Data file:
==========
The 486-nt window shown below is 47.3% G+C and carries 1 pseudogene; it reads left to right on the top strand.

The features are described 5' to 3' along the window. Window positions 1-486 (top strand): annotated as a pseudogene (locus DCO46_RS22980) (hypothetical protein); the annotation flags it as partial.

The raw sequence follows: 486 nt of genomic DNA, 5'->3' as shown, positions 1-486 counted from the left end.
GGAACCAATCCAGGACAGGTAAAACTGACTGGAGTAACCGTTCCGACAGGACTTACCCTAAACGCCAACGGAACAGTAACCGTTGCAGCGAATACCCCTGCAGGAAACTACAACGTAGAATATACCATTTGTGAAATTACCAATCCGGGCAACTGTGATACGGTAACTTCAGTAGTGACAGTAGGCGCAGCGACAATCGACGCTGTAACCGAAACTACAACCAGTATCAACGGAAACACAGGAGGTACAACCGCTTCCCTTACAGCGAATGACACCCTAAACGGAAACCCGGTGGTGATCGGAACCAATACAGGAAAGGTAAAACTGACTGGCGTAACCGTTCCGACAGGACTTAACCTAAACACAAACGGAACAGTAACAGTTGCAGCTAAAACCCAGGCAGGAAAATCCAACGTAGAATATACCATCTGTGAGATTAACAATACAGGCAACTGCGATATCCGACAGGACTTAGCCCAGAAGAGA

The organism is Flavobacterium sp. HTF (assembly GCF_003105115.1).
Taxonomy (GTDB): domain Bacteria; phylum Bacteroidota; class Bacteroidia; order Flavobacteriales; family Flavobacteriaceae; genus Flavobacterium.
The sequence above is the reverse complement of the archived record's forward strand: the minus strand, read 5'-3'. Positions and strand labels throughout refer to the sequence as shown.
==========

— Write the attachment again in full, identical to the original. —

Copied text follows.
The 486-nt window shown below is 47.3% G+C and carries 1 pseudogene; it reads left to right on the top strand.

The features are described 5' to 3' along the window. Window positions 1-486 (top strand): annotated as a pseudogene (locus DCO46_RS22980) (hypothetical protein); the annotation flags it as partial.

The raw sequence follows: 486 nt of genomic DNA, 5'->3' as shown, positions 1-486 counted from the left end.
GGAACCAATCCAGGACAGGTAAAACTGACTGGAGTAACCGTTCCGACAGGACTTACCCTAAACGCCAACGGAACAGTAACCGTTGCAGCGAATACCCCTGCAGGAAACTACAACGTAGAATATACCATTTGTGAAATTACCAATCCGGGCAACTGTGATACGGTAACTTCAGTAGTGACAGTAGGCGCAGCGACAATCGACGCTGTAACCGAAACTACAACCAGTATCAACGGAAACACAGGAGGTACAACCGCTTCCCTTACAGCGAATGACACCCTAAACGGAAACCCGGTGGTGATCGGAACCAATACAGGAAAGGTAAAACTGACTGGCGTAACCGTTCCGACAGGACTTAACCTAAACACAAACGGAACAGTAACAGTTGCAGCTAAAACCCAGGCAGGAAAATCCAACGTAGAATATACCATCTGTGAGATTAACAATACAGGCAACTGCGATATCCGACAGGACTTAGCCCAGAAGAGA

The organism is Flavobacterium sp. HTF (assembly GCF_003105115.1).
Taxonomy (GTDB): domain Bacteria; phylum Bacteroidota; class Bacteroidia; order Flavobacteriales; family Flavobacteriaceae; genus Flavobacterium.
The sequence above is the reverse complement of the archived record's forward strand: the minus strand, read 5'-3'. Positions and strand labels throughout refer to the sequence as shown.